- At this point, most bottling for airlines turns to Stelvin.
During 80's - Swiss winemakers en mass turn to Stelvin with Saran-film-tin liner for Chasselas. They use Stelvin by the millions.
- During this period, France remains cautious.
- In 1984, the Australasian producers revert to cork, due to consumer resistance to screwcaps.
1990 - Swiss market now over 10 million per year.
- Sutter Home in California shows interest in the product.
- Polexan Saranex liner for wines to be consumed within 2 / 3 years is launched.
- Bottle finish BVS appears with lowered thread start (2.8mm) to enable top-shaping and a better seal.
1995 - Swiss market passes 60 million per year.
- Sutter Home uses over 10 million.
- A promotion campaign in France provides little development due to conservatism.
2000 - Australian winemakers of Clare Valley choose StelvinÒ for closing premium rieslings. They communicate on the quality of the seal: very positive welcome by the media and a high level of acceptance by the consumers.
2001 - New Zealand re-introduces Stelvin, along with Auscap, as part of the Screwcap Wine Seal Initiative.
2002 Due to heightened awareness of Stelvin screwcaps in many wine consuming markets, Pechiney have had an overwhelming number of inquiries from all corners of the wine world.
2003 Demand outstrips supply. A worldwide shortage of long skirt screwcaps for wine leads to a 5 month production lead time. Wine with screwcap closures out sell cork in New Zealand. Australia becomes the largest consumer of screwcaps for premium wine. In the UK a supermarket group stipulates screwcaps as a requirement to their new world wine suppliers and to some European suppliers.

The Yalumba Story
While many articles refer vaguely to the date of the introduction of screwcaps into Australia and articles wildly interchange the register trademarks, Stelcap and Stelvin, I asked Yalumba to provide some facts. Yalumba's Tecnhical Manager, Geoff Linton, responded with these key points.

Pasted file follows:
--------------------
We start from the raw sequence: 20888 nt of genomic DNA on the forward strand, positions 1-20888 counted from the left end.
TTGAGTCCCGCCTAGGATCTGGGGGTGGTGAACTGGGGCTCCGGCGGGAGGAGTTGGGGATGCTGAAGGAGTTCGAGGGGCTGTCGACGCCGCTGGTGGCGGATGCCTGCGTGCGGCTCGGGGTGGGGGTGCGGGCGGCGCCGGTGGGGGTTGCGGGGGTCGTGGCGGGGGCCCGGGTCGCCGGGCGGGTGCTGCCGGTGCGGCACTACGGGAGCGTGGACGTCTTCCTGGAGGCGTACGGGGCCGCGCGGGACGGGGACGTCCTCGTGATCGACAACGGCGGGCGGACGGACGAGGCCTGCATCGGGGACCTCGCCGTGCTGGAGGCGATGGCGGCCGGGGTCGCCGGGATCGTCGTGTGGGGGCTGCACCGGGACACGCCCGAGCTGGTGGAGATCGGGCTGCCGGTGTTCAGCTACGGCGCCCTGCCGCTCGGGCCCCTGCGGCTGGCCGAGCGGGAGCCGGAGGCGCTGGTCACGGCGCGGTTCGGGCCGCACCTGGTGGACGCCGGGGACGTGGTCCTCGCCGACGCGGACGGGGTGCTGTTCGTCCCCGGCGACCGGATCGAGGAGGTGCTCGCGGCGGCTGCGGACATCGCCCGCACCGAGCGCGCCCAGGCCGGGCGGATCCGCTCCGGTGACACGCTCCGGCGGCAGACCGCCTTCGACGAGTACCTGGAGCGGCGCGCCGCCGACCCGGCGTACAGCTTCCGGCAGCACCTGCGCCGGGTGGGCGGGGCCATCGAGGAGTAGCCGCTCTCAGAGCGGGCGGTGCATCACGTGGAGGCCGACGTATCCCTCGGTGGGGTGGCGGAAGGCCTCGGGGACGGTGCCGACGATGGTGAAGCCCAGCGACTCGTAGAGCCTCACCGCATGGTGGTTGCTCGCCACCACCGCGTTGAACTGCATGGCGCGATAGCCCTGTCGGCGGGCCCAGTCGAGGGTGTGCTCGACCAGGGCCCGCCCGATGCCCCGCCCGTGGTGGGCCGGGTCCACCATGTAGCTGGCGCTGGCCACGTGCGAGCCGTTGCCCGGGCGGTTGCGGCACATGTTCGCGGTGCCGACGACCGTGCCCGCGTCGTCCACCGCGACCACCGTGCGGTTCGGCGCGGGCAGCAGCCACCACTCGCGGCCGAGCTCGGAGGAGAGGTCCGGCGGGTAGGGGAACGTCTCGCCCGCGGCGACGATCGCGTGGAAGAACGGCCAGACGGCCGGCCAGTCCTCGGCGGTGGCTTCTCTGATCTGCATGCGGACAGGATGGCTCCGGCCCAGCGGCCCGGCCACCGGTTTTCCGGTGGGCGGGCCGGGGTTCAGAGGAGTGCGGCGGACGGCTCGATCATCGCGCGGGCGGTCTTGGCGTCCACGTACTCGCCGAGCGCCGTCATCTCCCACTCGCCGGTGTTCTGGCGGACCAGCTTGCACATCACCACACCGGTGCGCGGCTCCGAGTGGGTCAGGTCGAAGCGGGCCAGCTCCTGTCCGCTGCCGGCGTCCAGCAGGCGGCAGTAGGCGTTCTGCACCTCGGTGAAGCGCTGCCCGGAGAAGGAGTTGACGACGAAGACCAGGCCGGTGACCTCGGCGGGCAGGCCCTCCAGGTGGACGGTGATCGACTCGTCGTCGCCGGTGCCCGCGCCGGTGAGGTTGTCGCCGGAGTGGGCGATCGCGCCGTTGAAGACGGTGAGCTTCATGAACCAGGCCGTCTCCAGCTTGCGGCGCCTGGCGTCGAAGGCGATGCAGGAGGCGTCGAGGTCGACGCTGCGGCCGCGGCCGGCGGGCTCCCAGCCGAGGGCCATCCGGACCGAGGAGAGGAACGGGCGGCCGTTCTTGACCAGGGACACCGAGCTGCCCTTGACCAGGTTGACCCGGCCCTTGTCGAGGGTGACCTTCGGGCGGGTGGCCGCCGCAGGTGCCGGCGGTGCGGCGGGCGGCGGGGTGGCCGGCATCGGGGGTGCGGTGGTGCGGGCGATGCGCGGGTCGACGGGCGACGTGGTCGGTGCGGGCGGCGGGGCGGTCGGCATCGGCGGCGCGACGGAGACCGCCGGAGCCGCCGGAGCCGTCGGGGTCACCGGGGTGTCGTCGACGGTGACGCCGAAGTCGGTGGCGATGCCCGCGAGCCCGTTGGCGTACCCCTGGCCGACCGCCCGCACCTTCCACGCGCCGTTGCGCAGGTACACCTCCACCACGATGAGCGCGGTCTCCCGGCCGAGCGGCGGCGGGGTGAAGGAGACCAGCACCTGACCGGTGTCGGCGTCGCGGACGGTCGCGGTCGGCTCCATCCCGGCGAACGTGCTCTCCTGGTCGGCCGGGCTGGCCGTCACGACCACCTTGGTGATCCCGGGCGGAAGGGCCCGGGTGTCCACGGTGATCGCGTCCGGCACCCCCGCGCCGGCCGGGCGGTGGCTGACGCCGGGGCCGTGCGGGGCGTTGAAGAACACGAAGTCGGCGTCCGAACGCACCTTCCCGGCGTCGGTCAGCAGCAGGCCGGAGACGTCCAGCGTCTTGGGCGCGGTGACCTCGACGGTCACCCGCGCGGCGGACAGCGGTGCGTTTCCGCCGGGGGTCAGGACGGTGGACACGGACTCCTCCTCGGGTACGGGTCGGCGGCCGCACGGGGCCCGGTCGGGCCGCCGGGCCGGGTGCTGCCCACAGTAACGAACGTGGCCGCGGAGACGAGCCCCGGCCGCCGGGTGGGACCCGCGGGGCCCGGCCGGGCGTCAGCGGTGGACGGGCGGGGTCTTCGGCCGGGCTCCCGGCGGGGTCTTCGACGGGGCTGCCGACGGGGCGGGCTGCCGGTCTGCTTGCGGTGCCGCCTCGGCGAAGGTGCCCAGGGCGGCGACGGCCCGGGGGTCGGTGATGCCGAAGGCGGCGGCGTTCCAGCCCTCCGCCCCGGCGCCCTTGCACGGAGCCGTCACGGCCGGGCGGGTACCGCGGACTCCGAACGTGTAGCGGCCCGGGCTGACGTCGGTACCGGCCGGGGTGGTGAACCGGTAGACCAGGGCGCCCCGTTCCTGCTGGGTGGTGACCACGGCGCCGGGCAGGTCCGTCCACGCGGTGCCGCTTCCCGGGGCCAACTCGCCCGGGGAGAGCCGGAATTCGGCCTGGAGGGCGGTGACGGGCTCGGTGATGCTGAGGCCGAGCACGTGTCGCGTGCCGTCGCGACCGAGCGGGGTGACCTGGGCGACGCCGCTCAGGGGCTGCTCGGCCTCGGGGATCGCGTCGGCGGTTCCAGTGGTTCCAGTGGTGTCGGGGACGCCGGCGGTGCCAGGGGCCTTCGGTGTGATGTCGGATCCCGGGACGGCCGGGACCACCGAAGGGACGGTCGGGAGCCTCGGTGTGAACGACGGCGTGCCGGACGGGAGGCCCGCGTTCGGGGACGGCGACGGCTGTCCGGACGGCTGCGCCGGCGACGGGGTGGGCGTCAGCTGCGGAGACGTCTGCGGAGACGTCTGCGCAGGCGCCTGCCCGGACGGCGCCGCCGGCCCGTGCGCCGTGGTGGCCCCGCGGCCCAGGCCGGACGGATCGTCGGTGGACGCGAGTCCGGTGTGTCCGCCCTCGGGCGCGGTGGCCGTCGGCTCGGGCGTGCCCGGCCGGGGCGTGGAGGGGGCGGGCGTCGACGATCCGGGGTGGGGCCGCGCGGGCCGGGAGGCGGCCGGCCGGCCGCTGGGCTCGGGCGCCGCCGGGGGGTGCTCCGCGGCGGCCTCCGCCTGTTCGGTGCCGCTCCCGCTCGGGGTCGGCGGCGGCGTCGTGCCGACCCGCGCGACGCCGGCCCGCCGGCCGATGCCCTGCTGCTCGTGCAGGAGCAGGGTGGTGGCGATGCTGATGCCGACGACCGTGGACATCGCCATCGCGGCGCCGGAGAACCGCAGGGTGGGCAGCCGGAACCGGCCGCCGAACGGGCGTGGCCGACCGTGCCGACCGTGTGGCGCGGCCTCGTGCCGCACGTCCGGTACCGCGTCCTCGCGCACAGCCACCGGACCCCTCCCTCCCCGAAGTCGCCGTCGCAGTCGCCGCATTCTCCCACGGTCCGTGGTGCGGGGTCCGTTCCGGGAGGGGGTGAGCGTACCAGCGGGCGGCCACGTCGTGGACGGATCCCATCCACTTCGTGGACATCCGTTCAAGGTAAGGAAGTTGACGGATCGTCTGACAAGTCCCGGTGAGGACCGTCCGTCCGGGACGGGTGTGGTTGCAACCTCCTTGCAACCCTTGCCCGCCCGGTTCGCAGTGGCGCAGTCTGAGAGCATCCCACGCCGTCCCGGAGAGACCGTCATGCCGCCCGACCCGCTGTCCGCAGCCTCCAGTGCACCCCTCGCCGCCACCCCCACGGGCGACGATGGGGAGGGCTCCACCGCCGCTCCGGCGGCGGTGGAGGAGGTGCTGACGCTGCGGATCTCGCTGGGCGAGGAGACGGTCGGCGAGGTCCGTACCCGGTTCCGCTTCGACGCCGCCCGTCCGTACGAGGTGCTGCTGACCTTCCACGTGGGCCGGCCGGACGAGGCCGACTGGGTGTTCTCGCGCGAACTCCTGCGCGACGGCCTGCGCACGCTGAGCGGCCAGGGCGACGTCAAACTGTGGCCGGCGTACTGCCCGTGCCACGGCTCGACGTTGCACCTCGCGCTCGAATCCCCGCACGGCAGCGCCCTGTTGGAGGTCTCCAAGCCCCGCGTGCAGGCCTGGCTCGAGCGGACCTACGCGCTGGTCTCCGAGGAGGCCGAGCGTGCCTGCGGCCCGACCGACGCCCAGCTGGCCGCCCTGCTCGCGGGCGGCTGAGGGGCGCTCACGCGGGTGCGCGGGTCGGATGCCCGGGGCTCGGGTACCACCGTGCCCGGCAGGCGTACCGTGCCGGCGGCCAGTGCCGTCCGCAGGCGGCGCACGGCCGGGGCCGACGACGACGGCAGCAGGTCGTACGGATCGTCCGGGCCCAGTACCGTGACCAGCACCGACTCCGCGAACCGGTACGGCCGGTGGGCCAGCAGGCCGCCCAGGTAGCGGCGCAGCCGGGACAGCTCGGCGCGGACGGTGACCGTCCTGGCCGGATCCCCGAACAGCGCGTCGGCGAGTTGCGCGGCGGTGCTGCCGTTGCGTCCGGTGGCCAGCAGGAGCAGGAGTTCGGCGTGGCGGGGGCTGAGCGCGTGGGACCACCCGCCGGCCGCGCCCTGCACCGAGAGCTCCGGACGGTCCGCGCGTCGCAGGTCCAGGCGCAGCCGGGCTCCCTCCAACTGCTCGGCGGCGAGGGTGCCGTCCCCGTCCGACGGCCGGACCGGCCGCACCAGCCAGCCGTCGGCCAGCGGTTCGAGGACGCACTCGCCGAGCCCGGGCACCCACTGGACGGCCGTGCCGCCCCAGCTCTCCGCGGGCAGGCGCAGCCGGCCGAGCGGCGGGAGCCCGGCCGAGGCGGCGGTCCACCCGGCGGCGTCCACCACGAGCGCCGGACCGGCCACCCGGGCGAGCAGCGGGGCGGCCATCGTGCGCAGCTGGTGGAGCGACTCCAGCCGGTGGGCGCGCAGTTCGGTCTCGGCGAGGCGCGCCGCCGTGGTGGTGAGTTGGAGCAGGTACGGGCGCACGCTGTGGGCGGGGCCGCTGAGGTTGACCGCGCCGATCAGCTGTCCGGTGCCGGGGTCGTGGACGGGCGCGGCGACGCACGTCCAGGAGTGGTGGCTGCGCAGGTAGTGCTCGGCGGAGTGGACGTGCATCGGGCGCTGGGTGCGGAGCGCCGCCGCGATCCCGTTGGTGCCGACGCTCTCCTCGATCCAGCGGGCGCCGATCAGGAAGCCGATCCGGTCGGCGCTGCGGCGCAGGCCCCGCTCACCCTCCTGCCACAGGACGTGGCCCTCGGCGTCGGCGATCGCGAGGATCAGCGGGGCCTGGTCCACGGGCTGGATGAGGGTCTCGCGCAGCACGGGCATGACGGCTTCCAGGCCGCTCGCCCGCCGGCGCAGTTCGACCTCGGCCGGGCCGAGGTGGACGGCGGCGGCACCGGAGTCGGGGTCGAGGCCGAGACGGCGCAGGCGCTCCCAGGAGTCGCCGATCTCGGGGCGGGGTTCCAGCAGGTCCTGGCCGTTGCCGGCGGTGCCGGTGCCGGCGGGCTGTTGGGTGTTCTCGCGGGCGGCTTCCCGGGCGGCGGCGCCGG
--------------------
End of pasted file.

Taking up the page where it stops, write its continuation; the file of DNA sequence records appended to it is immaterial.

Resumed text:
• Stelvin was commercially introduced into Australia by ACI in 1976. It followed the release of their Stelcap closure in 1970 - the difference being the wadding material (explained in the introduction, above).

  • Yalumba was instrumental in the introduction of the Stelvin into Australia. Production Director, Peter Wall, originally approached Le Bouchage Mecanique in 1964 about an alternative sealing system for wine bottles. Peter Wall almost single-handedly drove the development of the Stelvin closure.
  • Yalumba and a group of other companies (Hardys, McWilliams, Penfolds, Seppelts, Brown Bros & Tahbilk) were involved in developing/proving up the concept from about 1973.
  • Yalumba commercially used Stelvin in May 1977 on the Pewsey Vale Riesling. The earlier vintages (from 1971) were closed by a Stelcap over a driven cork - not a particularly successful closure combination.
  • There is a bottle of 1976 Pewsey Vale Riesling in the Yalumba museum carrying the label - "This is the first bottle of commercially packaged wine in Australia with a Stelvin closure - May 1976". Geoff Linton says he reckons it is a mistake as the bottle appears to him to have a cork in it. Back then Yalumba opted for conservatism and used both a cork and screwcap. Certainly other 1976 Pewsey Vale Rieslings were sealed this way. The actual first bottling using Stelvin will go unresolved till the next 1976 tasting.
  • Geoff Linton believes this bottle may be responsible for any misunderstanding regarding the first release, however he says that back in the 70s they bottled the Pewsey Vale Riesling about 3 or 4 times a year. It is possible they may have used the Stelvin closure on one or more of the bottlings and cork/Stelcap on others.
  • The publication "The ACI Stelvin Story - Status Report 1979-80" reports that the Stelvin closure was "introduced to industry in September 1976" so this ties in with some of the early 76 bottlings being under cork/Stelcap and the later ones under Stelvin.